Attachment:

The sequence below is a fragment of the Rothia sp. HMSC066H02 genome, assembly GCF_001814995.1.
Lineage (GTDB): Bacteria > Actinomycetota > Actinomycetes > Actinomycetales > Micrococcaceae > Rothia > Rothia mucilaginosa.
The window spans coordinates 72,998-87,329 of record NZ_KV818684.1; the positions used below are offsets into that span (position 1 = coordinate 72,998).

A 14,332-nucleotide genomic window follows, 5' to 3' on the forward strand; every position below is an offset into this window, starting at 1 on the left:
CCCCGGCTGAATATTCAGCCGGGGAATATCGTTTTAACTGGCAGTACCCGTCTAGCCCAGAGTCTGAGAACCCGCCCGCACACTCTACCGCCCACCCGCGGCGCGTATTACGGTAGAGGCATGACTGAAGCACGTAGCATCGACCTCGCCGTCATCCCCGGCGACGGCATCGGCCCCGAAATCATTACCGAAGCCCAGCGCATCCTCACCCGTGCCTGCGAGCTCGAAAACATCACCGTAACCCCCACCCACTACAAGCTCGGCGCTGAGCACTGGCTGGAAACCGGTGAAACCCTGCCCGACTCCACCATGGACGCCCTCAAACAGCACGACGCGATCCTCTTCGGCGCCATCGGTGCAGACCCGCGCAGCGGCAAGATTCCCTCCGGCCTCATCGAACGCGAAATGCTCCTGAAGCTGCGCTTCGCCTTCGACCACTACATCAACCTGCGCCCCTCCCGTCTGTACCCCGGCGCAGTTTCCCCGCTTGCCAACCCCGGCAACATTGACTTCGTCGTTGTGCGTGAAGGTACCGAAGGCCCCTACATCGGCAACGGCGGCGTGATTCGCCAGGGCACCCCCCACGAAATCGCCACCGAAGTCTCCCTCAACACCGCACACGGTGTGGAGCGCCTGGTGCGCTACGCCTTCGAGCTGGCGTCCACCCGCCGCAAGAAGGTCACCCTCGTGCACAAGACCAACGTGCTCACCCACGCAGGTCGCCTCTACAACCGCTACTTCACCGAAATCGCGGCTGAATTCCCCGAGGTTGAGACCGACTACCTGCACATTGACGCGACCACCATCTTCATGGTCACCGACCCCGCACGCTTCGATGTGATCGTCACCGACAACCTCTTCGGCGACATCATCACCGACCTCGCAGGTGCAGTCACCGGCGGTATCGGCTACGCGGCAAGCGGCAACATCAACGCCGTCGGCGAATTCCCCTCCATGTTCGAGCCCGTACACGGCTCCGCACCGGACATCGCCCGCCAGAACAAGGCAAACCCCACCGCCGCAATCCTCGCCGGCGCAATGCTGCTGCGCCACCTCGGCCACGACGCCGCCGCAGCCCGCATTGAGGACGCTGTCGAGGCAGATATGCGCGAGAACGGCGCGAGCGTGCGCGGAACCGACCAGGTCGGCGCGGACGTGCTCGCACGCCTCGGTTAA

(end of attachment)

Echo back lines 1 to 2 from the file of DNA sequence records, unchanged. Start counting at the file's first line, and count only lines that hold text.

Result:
The sequence below is a fragment of the Rothia sp. HMSC066H02 genome, assembly GCF_001814995.1.
Lineage (GTDB): Bacteria > Actinomycetota > Actinomycetes > Actinomycetales > Micrococcaceae > Rothia > Rothia mucilaginosa.